Day 2: Surrealism and posh shops
My most vivid memory of today was of the teeth chattering cold. It was -8 degrees celsius, and I’m not too proud to say that it was almost unbearable. Today also happened to be the day that I decided to wear tights. Try to imagine how it feels to have just a tiny sliver of fabric separating your legs (or any part of your body, for that matter) from -8 degree cold. It wasn’t pleasant, I can say that much.
When we really couldn’t stand another moment in the frosty air, we ducked into the Avenue Louise arcade in the Upper Town. This lovely little shopping centre had an array of designer names under its belt (Gucci, Versace and so on). It was also, thankfully, nice and warm.
After getting lost attempting to find the Quartier Royale, we eventually found our bearings and stumbled across the Royal Palace and the Parc de Bruxelles (both of which were very regal and lovely). Unfortunately it was so cold that we weren’t willing to stand around and admire the view for that long.
Thankfully, the Musées royaux des Beaux-Arts de Belgique were nearby so we didn’t have to rely on another shopping arcade (or waffle house) for warmth. Brussels has such a huge collection of art that it has a grand total of three museums dedicated to it; together, these museums make up the Musées royaux des Beaux-Arts de Belgique.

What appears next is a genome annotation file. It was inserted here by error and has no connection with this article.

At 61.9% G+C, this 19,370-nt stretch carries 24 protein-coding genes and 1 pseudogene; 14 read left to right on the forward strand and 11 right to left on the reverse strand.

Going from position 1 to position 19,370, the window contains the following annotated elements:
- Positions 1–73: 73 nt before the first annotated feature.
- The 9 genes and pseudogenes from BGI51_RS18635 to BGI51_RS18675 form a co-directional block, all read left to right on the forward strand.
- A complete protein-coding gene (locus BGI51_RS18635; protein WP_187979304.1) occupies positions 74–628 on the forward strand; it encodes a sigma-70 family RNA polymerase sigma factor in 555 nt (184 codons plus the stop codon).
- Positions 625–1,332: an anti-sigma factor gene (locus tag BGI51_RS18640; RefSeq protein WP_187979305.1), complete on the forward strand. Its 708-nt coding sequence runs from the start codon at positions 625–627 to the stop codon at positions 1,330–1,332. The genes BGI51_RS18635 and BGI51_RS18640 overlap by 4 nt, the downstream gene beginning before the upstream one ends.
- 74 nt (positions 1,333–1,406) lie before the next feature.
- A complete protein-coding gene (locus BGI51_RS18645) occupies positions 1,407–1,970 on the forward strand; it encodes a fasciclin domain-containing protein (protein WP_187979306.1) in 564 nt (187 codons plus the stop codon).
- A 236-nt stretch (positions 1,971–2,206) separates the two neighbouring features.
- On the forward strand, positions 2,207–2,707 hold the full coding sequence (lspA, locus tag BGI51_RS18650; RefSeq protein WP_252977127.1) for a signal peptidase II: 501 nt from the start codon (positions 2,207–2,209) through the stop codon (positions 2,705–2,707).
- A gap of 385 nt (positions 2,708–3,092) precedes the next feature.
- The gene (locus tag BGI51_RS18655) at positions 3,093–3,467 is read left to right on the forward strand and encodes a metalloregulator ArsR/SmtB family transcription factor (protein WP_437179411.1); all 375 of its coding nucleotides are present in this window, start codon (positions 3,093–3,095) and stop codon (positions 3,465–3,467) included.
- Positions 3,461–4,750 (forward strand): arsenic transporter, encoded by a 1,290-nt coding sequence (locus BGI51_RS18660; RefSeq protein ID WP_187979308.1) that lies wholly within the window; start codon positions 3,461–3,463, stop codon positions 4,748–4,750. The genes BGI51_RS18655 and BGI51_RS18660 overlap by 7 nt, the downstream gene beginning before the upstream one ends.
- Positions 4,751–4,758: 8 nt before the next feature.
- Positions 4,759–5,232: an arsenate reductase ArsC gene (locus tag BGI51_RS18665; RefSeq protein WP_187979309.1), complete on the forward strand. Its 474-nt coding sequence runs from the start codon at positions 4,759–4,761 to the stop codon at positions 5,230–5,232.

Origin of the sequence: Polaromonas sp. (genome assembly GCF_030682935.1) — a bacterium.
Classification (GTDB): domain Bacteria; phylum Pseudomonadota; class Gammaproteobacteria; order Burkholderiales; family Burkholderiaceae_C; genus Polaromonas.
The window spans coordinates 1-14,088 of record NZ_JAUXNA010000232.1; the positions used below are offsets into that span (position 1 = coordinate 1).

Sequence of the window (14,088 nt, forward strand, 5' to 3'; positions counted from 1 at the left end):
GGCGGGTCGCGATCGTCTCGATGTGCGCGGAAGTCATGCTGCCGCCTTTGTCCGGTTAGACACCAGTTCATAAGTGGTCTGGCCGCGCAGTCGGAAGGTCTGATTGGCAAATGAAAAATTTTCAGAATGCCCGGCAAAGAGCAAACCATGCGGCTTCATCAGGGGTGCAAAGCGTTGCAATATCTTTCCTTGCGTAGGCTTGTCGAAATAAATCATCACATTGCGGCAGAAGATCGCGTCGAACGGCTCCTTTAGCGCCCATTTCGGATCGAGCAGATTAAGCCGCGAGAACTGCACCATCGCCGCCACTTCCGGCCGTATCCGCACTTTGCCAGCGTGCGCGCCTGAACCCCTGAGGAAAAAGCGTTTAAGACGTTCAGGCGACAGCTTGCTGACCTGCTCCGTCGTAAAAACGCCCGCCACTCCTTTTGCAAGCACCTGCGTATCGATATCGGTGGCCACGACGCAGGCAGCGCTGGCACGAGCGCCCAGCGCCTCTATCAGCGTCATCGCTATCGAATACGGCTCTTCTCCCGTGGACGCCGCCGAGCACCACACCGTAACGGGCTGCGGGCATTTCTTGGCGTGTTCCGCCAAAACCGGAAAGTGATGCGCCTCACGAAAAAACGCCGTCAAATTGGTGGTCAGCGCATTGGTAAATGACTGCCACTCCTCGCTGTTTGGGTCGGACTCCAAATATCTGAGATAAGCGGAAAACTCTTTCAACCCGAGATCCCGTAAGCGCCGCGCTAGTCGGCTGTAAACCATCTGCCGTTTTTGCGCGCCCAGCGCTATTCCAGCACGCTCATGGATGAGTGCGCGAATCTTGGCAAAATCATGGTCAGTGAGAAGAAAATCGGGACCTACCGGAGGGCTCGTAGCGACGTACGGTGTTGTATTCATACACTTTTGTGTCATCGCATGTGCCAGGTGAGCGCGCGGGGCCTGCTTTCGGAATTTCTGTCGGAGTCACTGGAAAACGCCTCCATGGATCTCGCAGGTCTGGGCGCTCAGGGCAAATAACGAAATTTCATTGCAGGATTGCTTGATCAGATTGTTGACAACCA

After a bit of humming and harring we plumped for the Musée Magritte. Having forgotten to read the bit in the guide book about this particular museum, I wasn’t sure what we were letting ourselves in for.
The museum turned out to be quite interesting. Art’s not really my thing, but I could appreciate (and have a giggle at) the more bizarre paintings Magritte had to offer. My lasting memory of the museum, however, was the way we got there.
We were led into a lift by a guide who told us to turn our attention to a tall, column shaped gap in the wall. When we started moving, a painting of a woman’s feet came into view. The next painting was of her calves, and then there was one of her thighs. As a painting of a giant muff came into view, it took all the willpower in the world not to snigger. There was a painfully trendy French couple on the other side of the lift who clearly weren’t amused.
Of course, we also paid a visit to the Musee de Bande Desinee. Mostly this museum was dedicated to Belgian’s spunky blonde comic book hero, Tintin. There was, however, a whole host of other attractions including a room full of comic strips that had never quite made it to the shelves. One (see right) appeared to be about a killer dolphin named Clint.